Beyond challenges with violence measurement, there is considerable debate concerning measurement of disability. Disability is defined as “the interaction between individuals with a health condition…with personal and environmental factors including negative attitudes, inaccessible transportation and public buildings, and limited social support,” [18]; the Convention on the Rights of Persons with Disabilities also emphasizes social participation, such that “disability results from the interaction between persons with impairments and attitudinal and environmental barriers that hinders their full and effective participation in society on an equal basis with others” [19]. Studies of disability globally employ vastly different outcome measures, definitions of disability or cut-offs to determine disability status across studies, impacting prevalence estimates and comparability of data sources [20]. Some studies apply a single item to identify those with disability, whereas other studies determine disability by asking a set of functional ability questions or use a medical diagnosis as a definition of disability [21]. These distinct approaches lead to major differences in the prevalence estimates of disability impeding comparability. Questions such as “do you have a disability”–likely identify fewer persons with disabilities. For example, in a study in South Africa, there was wide variation in response depending on if a question asked about disability or about difficulty doing things; many respondents indicated difficulty completing a range of daily activities and yet did not define themselves as ‘disabled’ [22]. Prevalence estimates based on medical diagnosis can also lead to under-reporting as those without access to health services may not have been diagnosed by a professional, and also people with the same health conditions can have different levels of functioning limitations. The Washington Group Questions, which have been widely used in censuses and studies, have also been found to not reliably identify individuals who screen positive clinically for moderate or greater impairment [23]. The use of the Washington Group Questions for screening for disability has been found to define individuals with mild to moderate clinical impairments as non-disabled [24]. A rapid disability assessment in the Philippines found a higher prevalence of disability using a functioning measure assessing eight domains than a census which had utilized the Washington Group questions [25]. Selection of a particular definition and approach to measurement of disability has a significant impact on conclusions regarding the relationship between disability and violence against women. As such, exploration of how disability is defined and operationalized within this body is literature is essential to furthering evidence in this field.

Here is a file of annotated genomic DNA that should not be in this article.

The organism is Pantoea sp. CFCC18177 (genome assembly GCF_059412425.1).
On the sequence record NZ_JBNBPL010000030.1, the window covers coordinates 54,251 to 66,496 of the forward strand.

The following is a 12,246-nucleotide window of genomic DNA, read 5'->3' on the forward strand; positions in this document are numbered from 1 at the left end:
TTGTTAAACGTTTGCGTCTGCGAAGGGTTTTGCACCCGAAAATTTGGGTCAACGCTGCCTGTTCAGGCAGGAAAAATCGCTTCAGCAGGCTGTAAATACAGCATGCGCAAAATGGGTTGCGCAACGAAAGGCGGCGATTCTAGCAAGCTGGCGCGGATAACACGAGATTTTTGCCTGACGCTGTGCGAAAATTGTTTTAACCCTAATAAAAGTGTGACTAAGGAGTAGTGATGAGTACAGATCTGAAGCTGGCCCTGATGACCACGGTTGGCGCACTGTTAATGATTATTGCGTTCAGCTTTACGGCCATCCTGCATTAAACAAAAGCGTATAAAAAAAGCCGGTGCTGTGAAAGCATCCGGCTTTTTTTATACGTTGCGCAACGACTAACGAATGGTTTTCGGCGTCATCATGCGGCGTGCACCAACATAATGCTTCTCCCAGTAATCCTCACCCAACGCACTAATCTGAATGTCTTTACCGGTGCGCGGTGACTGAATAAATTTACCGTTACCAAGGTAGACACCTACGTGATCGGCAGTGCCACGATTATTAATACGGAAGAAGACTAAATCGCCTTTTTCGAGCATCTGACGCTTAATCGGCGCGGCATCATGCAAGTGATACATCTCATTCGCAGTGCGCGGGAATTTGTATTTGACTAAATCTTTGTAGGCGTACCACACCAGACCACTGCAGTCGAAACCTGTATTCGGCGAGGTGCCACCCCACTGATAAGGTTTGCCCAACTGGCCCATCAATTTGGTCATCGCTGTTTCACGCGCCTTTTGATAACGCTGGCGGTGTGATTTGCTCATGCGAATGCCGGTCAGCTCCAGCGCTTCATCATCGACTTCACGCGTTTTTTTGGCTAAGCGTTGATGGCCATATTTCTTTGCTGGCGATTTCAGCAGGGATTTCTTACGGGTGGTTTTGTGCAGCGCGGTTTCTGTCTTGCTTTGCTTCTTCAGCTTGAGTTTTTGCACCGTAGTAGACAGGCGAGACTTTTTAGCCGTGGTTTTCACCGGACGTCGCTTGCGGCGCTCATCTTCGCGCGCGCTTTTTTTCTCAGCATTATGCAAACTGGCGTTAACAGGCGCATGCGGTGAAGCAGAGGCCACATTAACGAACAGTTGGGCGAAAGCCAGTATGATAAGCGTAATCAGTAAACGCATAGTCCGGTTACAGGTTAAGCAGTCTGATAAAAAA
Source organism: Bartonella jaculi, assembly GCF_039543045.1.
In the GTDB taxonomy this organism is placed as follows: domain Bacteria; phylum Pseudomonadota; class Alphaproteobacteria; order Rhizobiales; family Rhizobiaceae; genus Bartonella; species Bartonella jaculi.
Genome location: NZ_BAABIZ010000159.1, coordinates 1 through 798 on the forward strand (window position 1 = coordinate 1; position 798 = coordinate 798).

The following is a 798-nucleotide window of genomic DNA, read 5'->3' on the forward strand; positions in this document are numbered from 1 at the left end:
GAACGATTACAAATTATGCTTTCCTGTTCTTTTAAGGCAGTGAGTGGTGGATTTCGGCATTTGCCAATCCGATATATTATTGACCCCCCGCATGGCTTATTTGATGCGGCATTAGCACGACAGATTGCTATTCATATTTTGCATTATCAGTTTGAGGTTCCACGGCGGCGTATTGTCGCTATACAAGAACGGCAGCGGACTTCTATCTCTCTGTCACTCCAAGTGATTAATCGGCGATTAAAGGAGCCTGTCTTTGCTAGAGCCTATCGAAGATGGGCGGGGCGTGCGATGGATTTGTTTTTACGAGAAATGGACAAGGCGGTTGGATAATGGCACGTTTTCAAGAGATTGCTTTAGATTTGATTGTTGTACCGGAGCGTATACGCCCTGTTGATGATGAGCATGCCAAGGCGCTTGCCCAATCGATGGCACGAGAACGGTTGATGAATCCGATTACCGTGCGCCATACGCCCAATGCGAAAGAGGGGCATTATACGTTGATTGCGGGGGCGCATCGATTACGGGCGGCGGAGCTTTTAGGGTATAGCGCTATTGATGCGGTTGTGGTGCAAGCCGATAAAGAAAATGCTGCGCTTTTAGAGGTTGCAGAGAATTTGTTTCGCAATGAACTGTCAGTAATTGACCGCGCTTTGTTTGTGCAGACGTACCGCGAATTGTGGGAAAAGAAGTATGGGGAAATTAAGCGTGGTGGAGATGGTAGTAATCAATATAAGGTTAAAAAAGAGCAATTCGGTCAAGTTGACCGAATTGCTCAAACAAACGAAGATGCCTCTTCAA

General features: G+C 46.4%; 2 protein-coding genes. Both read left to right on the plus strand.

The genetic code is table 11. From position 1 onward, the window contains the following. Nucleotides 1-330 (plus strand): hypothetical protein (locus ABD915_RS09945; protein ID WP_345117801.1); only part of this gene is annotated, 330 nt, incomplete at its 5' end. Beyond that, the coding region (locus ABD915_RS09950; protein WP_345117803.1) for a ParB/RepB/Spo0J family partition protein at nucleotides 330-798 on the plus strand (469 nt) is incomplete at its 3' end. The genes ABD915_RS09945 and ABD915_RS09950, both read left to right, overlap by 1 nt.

There is increasing interest in how to develop and implement effective policy and programmatic response for women with disabilities affected by violence [26], yet the current availability of reliable and valid data on disability and violence against women does not adequately match this interest. There is a need for a strengthened evidence-base to inform violence prevention and policy response for women with disabilities subjected to violence and to ensure effective design and implementation of policies, services and programs [27, 28]. Spurred by policy, donor and programmatic interest in addressing violence against women with disabilities, incorporating a measure of disability within a national violence against women survey is increasingly promoted. This may be one effective avenue to increasing availability and improving quality of data on the intersection of violence against women and disability, however integrating violence against women questions in disability surveys may be even more fruitful. This scoping review identifies a starting point for building a stronger evidence-base, namely, improving understanding of appropriate, feasible and valid measures and methodologies to shed light on the intersection between disability and violence against women. As such, the aims of this scoping review are to map definitions, measures and methodologies in quantitative literature on violence against women with disabilities. This scoping review is designed to inform current debates and discussions regarding how to generate evidence concerning violence against women with disabilities.